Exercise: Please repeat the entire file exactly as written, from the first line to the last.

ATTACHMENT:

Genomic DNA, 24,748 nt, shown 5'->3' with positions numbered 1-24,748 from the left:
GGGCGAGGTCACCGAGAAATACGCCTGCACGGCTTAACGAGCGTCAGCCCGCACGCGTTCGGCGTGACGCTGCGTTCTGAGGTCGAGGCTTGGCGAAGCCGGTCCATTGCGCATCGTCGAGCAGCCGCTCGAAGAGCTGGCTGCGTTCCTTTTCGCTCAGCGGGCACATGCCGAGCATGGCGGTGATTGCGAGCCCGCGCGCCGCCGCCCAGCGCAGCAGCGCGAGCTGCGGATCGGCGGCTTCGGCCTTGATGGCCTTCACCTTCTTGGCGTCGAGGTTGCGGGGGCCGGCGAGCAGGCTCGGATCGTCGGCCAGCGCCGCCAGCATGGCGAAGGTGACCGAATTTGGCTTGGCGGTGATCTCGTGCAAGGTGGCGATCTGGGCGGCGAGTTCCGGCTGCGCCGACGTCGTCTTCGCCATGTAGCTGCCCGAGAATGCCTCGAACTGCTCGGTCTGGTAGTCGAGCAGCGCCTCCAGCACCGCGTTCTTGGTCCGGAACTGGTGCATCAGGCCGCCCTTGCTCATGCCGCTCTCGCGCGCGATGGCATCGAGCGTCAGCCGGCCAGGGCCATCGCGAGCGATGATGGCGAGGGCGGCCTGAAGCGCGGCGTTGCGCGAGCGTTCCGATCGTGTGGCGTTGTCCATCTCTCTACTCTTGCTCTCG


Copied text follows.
Genomic DNA, 24,748 nt, shown 5'->3' with positions numbered 1-24,748 from the left:
GGGCGAGGTCACCGAGAAATACGCCTGCACGGCTTAACGAGCGTCAGCCCGCACGCGTTCGGCGTGACGCTGCGTTCTGAGGTCGAGGCTTGGCGAAGCCGGTCCATTGCGCATCGTCGAGCAGCCGCTCGAAGAGCTGGCTGCGTTCCTTTTCGCTCAGCGGGCACATGCCGAGCATGGCGGTGATTGCGAGCCCGCGCGCCGCCGCCCAGCGCAGCAGCGCGAGCTGCGGATCGGCGGCTTCGGCCTTGATGGCCTTCACCTTCTTGGCGTCGAGGTTGCGGGGGCCGGCGAGCAGGCTCGGATCGTCGGCCAGCGCCGCCAGCATGGCGAAGGTGACCGAATTTGGCTTGGCGGTGATCTCGTGCAAGGTGGCGATCTGGGCGGCGAGTTCCGGCTGCGCCGACGTCGTCTTCGCCATGTAGCTGCCCGAGAATGCCTCGAACTGCTCGGTCTGGTAGTCGAGCAGCGCCTCCAGCACCGCGTTCTTGGTCCGGAACTGGTGCATCAGGCCGCCCTTGCTCATGCCGCTCTCGCGCGCGATGGCATCGAGCGTCAGCCGGCCAGGGCCATCGCGAGCGATGATGGCGAGGGCGGCCTGAAGCGCGGCGTTGCGCGAGCGTTCCGATCGTGTGGCGTTGTCCATCTCTCTACTCTTGCTCTCG